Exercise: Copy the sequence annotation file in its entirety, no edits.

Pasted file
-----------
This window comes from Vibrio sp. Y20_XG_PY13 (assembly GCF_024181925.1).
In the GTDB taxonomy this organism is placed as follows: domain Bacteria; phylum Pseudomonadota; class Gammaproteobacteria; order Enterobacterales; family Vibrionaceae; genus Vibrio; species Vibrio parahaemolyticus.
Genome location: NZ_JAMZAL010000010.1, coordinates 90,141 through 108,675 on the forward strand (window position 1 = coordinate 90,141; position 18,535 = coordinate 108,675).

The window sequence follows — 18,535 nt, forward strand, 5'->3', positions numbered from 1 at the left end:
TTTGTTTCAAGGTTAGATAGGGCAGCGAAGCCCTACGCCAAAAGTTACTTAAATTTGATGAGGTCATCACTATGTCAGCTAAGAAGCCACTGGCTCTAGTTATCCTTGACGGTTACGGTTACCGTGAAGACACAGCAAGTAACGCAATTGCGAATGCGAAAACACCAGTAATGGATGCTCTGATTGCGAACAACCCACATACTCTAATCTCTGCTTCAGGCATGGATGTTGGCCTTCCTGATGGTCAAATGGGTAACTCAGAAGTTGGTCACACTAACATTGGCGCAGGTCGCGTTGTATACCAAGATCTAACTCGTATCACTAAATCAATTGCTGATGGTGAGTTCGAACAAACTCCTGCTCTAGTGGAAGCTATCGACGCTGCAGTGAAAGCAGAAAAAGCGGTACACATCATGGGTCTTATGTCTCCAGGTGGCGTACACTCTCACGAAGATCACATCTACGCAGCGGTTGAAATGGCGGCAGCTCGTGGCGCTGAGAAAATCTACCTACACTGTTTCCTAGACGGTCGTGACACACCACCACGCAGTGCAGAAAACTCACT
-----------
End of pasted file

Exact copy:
This window comes from Vibrio sp. Y20_XG_PY13 (assembly GCF_024181925.1).
In the GTDB taxonomy this organism is placed as follows: domain Bacteria; phylum Pseudomonadota; class Gammaproteobacteria; order Enterobacterales; family Vibrionaceae; genus Vibrio; species Vibrio parahaemolyticus.
Genome location: NZ_JAMZAL010000010.1, coordinates 90,141 through 108,675 on the forward strand (window position 1 = coordinate 90,141; position 18,535 = coordinate 108,675).

The window sequence follows — 18,535 nt, forward strand, 5'->3', positions numbered from 1 at the left end:
TTTGTTTCAAGGTTAGATAGGGCAGCGAAGCCCTACGCCAAAAGTTACTTAAATTTGATGAGGTCATCACTATGTCAGCTAAGAAGCCACTGGCTCTAGTTATCCTTGACGGTTACGGTTACCGTGAAGACACAGCAAGTAACGCAATTGCGAATGCGAAAACACCAGTAATGGATGCTCTGATTGCGAACAACCCACATACTCTAATCTCTGCTTCAGGCATGGATGTTGGCCTTCCTGATGGTCAAATGGGTAACTCAGAAGTTGGTCACACTAACATTGGCGCAGGTCGCGTTGTATACCAAGATCTAACTCGTATCACTAAATCAATTGCTGATGGTGAGTTCGAACAAACTCCTGCTCTAGTGGAAGCTATCGACGCTGCAGTGAAAGCAGAAAAAGCGGTACACATCATGGGTCTTATGTCTCCAGGTGGCGTACACTCTCACGAAGATCACATCTACGCAGCGGTTGAAATGGCGGCAGCTCGTGGCGCTGAGAAAATCTACCTACACTGTTTCCTAGACGGTCGTGACACACCACCACGCAGTGCAGAAAACTCACT